Casting Call: F. Scott Fitzgerald's Tender is the Night

Michael Fassbender/Photo © Simon James/Shutterstock; Michelle Williams/Photo © Featureflash/Shutterstock
Michael Fassbender/Photo © Simon James/Shutterstock; Michelle Williams/Photo © Featureflash/Shutterstock

Welcome to Signature's Casting Call, where we exercise our creative muscles by focusing our attention on extraordinary characters from exceptional books - either fiction or nonfiction - and make the case for how we'd cast those roles if given the chance. Note that, here at Signature, we're not casting directors, nor are we producers, agents, or anyone else who has any say in how a film will be cast; we're simply ardent fans of books and movies who can't help ourselves from such musings.

This past week, the much-delayed 3D production of "The Great Gatsby" opened in theaters. Directed by Baz Luhrmann and starring Leonardo DiCaprio, Tobey Maguire, and Carey Mulligan, this is the sixth film or television version (including a 2002 update about hip-hop moguls) of F. Scott Fitzgerald's 1925 masterpiece -- and yet just one of the few major interpretations of his work. Compared to other authors of his stature, Fitzgerald has been adapted infrequently, perhaps because the hallmarks of his writing -- the lyrical prose, the meticulous craftsmanship, the romantic spirit -- don't translate well to a visual medium. (In fact, the author, who worked for several years in Hollywood, found screenwriting difficult, despite having a finely tuned ear for the rhythms of language.) We think a good adaptation of Fitzgerald, one that does justice to his work, is still out there. Our suggestion? The dramatic, evocative Tender is the Night.

Serialized in 1934 and then published later that year, Tender was the long-awaited follow-up to Gatsby. Based on his relationship with his wife Zelda (with some details borrowed from his friends Sara and Gerald Murphy), the novel begins at a crossroads -- though they don't know it yet -- in the marriage of psychiatrist Dick Diver and his former patient, the heiress Nicole Warren. Leaders of expatriate society on the French Riviera, they look every inch the perfect couple -- glamorous, charming, and carefree -- an image that collapses with Dick's attraction to a Hollywood ingénue and Nicole's minor breakdown. As Dick tumbles into alcoholism and violence, Nicole recovers, at last becoming the stronger partner in the relationship. Far darker than its predecessors, Tender is an exquisitely written, richly emotional novel; a self-described "confession of faith," it was Fitzgerald's favorite of his own books.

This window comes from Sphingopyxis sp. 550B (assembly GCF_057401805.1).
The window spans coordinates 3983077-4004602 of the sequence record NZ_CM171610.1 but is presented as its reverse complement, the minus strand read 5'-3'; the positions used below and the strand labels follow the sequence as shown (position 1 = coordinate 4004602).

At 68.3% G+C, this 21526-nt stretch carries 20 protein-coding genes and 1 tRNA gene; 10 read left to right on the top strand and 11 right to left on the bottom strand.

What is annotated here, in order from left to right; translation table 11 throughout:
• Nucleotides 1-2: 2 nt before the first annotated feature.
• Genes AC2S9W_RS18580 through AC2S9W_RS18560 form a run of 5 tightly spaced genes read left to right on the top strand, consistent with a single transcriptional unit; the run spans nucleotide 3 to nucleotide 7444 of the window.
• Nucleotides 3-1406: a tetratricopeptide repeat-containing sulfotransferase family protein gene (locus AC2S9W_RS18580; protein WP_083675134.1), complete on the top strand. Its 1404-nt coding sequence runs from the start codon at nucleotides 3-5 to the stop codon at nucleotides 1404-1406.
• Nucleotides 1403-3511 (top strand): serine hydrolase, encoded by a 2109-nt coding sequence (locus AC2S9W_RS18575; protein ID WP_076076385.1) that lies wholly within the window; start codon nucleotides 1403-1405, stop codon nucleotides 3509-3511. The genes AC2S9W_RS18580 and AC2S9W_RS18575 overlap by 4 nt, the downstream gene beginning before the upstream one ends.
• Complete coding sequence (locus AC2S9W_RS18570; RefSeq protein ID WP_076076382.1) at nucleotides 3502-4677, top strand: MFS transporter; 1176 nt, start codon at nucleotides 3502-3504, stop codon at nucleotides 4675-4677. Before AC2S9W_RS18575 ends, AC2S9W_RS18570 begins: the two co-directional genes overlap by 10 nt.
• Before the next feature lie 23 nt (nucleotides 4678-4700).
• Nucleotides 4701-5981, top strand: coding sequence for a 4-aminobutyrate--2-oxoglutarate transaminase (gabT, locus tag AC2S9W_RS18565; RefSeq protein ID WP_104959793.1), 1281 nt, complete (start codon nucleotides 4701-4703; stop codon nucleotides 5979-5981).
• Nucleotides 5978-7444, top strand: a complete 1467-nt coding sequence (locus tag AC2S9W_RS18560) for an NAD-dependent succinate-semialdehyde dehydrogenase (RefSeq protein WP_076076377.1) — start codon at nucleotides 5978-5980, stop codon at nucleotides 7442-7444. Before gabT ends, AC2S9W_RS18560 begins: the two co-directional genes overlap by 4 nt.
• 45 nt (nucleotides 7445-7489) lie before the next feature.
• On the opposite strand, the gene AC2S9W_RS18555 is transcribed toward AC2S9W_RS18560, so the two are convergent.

Fitzgerald himself prepared a film treatment for Tender in 1934 (reprinted in Matthew J. Bruccoli's definitive biography Some Sort of Epic Grandeur) with casting suggestions (Marlene Dietrich as Nicole is awesomely bizarre), but nothing came of it. Two unsuccessful adaptations appeared later: a 1962 film with Jason Robards and Jennifer Jones and a 1985 television miniseries with Peter Strauss and Mary Steenburgen. Rumors of a new version from One Day writer David Nicholls circulated in 2010, naming Matt Damon and Keira Knightley as possible stars, but the project appears to have fallen by the wayside.

The novel's tragic hero, Dick Diver is a promising young psychiatrist who, after marrying his lovestruck patient, enjoys a life of leisure, gradually neglecting his work at a Swiss clinic (a position bought with Nicole's money). As seen through the awed eyes of other characters, Dick is a magnetic figure with "the power of raising a fascinated and uncritical love," but who, in private, betrays restlessness in paradise. Ewan McGregor would be a great pick, but we think Michael Fassbender, closer to the right age, is especially convincing as a self-destructive man who combines charm and danger. (Not to mention, he's also played Carl Jung.)

The role of Nicole Diver is a complex one, requiring an actress to embody an elusive yet haunting presence throughout the story while aging from seventeen to thirty. Often described as "hard" yet "lovely," she appears sophisticated and controlled, but Fitzgerald reveals her vulnerabilities in unguarded moments. This is a part meant for the effortlessly glamorous Michelle Williams, who, in films from "Brokeback Mountain" to "Blue Valentine," has played women capable of tensile strength and great emotion in the same moment.

A blonde seventeen-year-old starlet fresh off her first movie, the smash hit "Daddy's Girl," Rosemary Hoyt has arrived in Europe with her mother to recover from pneumonia. Naïve and idealistic, she immediately falls in with the Divers, carefully maneuvering closer to Dick without understanding the consequences. Hollywood would probably want Emma Watson, a very good choice, but we'll go with the American Elle Fanning, a former child actress just graduating to interesting roles in indie films.

A member of the Divers' inner circle, Tommy Barban illustrates the international nature of their world. Part American, part French, "of Latin aspect," and educated in England, he's a soldier who has fought for eight countries. Described as restless, fierce, and urbane, Tommy is drawn toward Nicole, becoming a reassuring presence in her life. We'd like to reunite Michelle Williams with her "Mammoth" co-star Gael García Bernal, who, especially in his native Mexican cinema, offers hard-edged performances with a core of sensitivity.

Now that we've cast our version of Tender is the Night, let us know your thoughts on this or any other Fitzgerald adaptations below.